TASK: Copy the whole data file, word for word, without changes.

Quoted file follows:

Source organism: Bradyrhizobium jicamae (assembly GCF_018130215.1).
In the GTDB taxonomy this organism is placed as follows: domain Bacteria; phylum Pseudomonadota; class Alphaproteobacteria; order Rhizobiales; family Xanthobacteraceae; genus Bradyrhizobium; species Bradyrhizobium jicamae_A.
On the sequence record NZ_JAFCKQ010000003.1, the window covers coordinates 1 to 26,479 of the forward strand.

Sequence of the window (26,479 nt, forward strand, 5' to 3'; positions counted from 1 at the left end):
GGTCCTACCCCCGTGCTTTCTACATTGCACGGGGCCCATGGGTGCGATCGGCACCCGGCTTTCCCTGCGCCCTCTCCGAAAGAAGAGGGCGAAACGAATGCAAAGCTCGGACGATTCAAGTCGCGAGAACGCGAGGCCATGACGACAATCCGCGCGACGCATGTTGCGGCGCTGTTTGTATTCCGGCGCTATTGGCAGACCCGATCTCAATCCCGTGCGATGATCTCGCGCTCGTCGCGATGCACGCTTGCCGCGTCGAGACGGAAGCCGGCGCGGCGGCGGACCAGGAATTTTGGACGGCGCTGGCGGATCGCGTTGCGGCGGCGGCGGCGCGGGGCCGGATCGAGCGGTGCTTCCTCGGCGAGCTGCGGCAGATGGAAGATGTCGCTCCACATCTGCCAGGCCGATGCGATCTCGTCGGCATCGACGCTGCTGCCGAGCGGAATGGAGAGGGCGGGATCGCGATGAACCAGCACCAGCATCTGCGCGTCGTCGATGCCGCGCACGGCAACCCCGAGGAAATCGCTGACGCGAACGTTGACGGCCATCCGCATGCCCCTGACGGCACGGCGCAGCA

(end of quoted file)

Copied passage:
Source organism: Bradyrhizobium jicamae (assembly GCF_018130215.1).
In the GTDB taxonomy this organism is placed as follows: domain Bacteria; phylum Pseudomonadota; class Alphaproteobacteria; order Rhizobiales; family Xanthobacteraceae; genus Bradyrhizobium; species Bradyrhizobium jicamae_A.
On the sequence record NZ_JAFCKQ010000003.1, the window covers coordinates 1 to 26,479 of the forward strand.

Sequence of the window (26,479 nt, forward strand, 5' to 3'; positions counted from 1 at the left end):
GGTCCTACCCCCGTGCTTTCTACATTGCACGGGGCCCATGGGTGCGATCGGCACCCGGCTTTCCCTGCGCCCTCTCCGAAAGAAGAGGGCGAAACGAATGCAAAGCTCGGACGATTCAAGTCGCGAGAACGCGAGGCCATGACGACAATCCGCGCGACGCATGTTGCGGCGCTGTTTGTATTCCGGCGCTATTGGCAGACCCGATCTCAATCCCGTGCGATGATCTCGCGCTCGTCGCGATGCACGCTTGCCGCGTCGAGACGGAAGCCGGCGCGGCGGCGGACCAGGAATTTTGGACGGCGCTGGCGGATCGCGTTGCGGCGGCGGCGGCGCGGGGCCGGATCGAGCGGTGCTTCCTCGGCGAGCTGCGGCAGATGGAAGATGTCGCTCCACATCTGCCAGGCCGATGCGATCTCGTCGGCATCGACGCTGCTGCCGAGCGGAATGGAGAGGGCGGGATCGCGATGAACCAGCACCAGCATCTGCGCGTCGTCGATGCCGCGCACGGCAACCCCGAGGAAATCGCTGACGCGAACGTTGACGGCCATCCGCATGCCCCTGACGGCACGGCGCAGCA